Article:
Opinion - December 18, 2020
At COP21, in the middle of Solar Impulse's round-the-world tour, I took part in these 10 days of discussions that the world was desperately waiting for. I saw how every semantic detail, every comma, was bitterly negotiated. How the balance of power was played out around a surprising agreement between Obama and Xi Jinping to become climate leaders. And the final outburst of joy when the 195 heads of state and government pledged to keep the rise in atmospheric temperature "well below 2°C, if possible 1.5".
All countries pledged to bring forward within 5 years a list of commitments called "Nationally Determined Contributions" expressing their maximum efforts. To ensure support from the most vulnerable countries, which accused rich nations of being the sole source of the problem, a Green Climate Fund of $100 billion per year was to provide them with the necessary assistance to adapt to climate change.
You can see that no one was in the avoidance of the problem anymore, as if the fight was already lost, but only in the attempt to reduce its effects.
Five years after this immense surge of hope, the observation is irrefutable: the climate problem has grown exponentially, while our efforts have grown in a linear way, widening the gap between what we should be doing and what we are actually doing.
The next four climate conferences, despite the efforts of their organizers, shattered the international consensus, with many countries in irreconcilable situations. How do Danish wind turbines fit in with Saudi oil wells? Within Europe, Polish coal with Spanish photovoltaics?
So, what remains of COP21? Above all, a lot of frustration. But far from being useless, this frustration helped to make a step forward. It is what made it possible to move the lines. Only, not as expected.
In Paris, the States were ahead of the economic world and companies were resisting. Today, we are seeing precisely the opposite. With nothing moving forward - except CO2 emissions and youth strikes - local and private actors are taking over the problem. Some regions, such as Scotland, have announced that they want to achieve carbon neutrality 10 years before everyone else. Companies are forming green coalitions, in fashion, shipping, industry, digital and finance. American states oppose Trump and decide to unilaterally follow the Paris Agreements. Cities took the measures they could at their own level to get out of the paralysis. Yes, frustration has awakened the world, 5 years and a few gigatons of CO2 later.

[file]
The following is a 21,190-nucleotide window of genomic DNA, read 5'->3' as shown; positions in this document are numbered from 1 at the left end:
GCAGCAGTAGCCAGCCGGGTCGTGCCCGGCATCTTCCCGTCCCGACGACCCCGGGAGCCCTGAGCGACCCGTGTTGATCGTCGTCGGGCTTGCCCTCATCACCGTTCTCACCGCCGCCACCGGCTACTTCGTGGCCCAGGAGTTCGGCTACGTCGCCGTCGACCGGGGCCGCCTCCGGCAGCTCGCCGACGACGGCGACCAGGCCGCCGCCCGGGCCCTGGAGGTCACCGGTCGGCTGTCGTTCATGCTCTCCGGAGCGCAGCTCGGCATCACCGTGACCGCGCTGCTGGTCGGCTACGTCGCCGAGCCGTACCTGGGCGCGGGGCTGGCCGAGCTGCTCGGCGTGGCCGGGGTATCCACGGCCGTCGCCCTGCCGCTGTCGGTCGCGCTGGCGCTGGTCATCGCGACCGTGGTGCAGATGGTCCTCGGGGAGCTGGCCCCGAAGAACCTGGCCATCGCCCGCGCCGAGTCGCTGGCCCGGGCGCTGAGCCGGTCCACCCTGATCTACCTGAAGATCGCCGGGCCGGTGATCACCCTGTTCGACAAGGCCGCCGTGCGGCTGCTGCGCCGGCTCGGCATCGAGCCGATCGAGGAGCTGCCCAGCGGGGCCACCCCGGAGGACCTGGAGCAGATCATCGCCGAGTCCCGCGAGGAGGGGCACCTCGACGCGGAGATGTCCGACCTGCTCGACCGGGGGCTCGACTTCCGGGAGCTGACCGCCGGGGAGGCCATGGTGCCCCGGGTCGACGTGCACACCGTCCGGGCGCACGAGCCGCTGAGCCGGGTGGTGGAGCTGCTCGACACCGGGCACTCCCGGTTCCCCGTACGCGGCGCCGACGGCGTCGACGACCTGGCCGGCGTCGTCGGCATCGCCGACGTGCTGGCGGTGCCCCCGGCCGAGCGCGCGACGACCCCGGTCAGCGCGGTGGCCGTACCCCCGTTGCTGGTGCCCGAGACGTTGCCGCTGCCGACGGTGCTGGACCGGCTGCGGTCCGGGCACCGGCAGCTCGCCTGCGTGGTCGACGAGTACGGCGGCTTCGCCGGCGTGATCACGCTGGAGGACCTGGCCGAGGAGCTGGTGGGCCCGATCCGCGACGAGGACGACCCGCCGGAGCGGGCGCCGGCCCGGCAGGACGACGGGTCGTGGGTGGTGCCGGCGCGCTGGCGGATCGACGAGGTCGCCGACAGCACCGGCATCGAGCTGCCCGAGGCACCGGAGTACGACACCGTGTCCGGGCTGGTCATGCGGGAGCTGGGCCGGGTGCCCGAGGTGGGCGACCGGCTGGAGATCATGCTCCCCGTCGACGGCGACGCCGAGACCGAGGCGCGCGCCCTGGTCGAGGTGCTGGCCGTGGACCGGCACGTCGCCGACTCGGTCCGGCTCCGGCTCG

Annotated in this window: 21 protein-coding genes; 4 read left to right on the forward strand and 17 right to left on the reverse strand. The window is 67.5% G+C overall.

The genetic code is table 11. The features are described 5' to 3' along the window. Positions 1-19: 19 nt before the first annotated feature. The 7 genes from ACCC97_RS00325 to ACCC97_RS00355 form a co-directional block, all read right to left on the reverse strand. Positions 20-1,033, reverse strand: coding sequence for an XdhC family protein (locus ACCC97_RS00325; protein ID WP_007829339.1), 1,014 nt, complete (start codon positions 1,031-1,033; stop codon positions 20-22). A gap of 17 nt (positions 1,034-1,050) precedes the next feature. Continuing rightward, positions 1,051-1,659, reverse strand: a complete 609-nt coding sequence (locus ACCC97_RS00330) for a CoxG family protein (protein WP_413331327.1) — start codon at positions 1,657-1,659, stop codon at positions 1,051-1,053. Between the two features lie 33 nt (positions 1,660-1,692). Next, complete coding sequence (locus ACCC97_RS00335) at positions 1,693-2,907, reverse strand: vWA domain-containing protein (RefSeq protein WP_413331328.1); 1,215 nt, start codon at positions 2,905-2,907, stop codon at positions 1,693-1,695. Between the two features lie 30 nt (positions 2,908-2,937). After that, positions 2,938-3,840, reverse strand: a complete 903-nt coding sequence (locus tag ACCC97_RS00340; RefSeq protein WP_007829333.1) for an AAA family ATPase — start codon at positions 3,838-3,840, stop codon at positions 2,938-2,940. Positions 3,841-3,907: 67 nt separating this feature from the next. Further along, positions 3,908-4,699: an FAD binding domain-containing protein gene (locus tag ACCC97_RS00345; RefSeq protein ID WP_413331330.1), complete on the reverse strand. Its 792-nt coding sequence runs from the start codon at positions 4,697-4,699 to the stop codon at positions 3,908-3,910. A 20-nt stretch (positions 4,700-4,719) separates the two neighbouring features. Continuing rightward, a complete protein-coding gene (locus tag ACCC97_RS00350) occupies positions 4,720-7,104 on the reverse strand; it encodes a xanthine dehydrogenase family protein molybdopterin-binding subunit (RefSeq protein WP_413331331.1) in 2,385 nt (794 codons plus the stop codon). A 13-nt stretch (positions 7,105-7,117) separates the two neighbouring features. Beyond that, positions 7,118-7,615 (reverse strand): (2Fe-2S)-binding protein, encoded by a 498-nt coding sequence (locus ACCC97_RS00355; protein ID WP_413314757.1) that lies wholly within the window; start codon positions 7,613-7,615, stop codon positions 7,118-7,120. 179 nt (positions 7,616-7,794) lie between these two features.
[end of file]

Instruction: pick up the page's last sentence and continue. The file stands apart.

This welcome reaction from the capitalist world must outpace the ecological movements to avoid the radicalization that we feel is looming. It is very likely that by not taking into account the well-being of the people and their living environment, the current system is in serious danger of being swept away by a wave of green and popular protest. Let us remember Tsar Nicholas II who said, "I have done everything for Russia" to Lenin who replied: “Yes, but nothing for the people”. It is vital to speak the same language.
I think there is a problem of perception of the issue. Climate change is for many a problem that is distant in time and concerning future generations, difficult to comprehend today, very expensive to solve, and for which we would have to sacrifice what we value most in our lifestyle. It is not easy to pass on such a pill. Wouldn't it be more tangible to talk about the very visible problems in the short term: air pollution that kills 8 million people a year? The depletion of natural resources, the tons of waste abandoned in nature, and the financial risks this represents? The imperative need to solve by efficiency the immense waste of our current society? The danger of the inequalities and social chaos the world is facing? In spite of everything, the merit of climate change has nevertheless been to bring the planet together in Paris.
Something else has changed in the last 5 years: the spectacular profitability of clean technologies and renewable energies. In half of the world, photovoltaic electricity is now cheaper than fossil or nuclear power, and investments in resource efficiency can pay for themselves through the savings. There are hundreds of solutions in all areas of industry, energy, mobility, agriculture and buildings that both protect the environment and generate wealth and jobs. To do so, decision-makers must become aware of this and adopt much more ambitious environmental standards in order to bring these new technologies to market.
The problem is precisely there: our legal framework is based on old and inefficient technologies, allowing polluters to claim that what they are doing is legal. There are regulations in the areas of health, education, and justice... But everyone can still release as much CO2 as they want into the atmosphere, catch as many fish as they want and exhaust the reproduction cycles, or burn oil at will. The unpredictability of legislation and the risk of distortion of competition prevent industry from spontaneously investing in cleaner production. This situation is nonsense both environmentally and economically.
In order to move forward, it is now necessary to align popular pressure that frightens, solutions that reassure and an ambitious legal framework. May the frustration of failure push us there.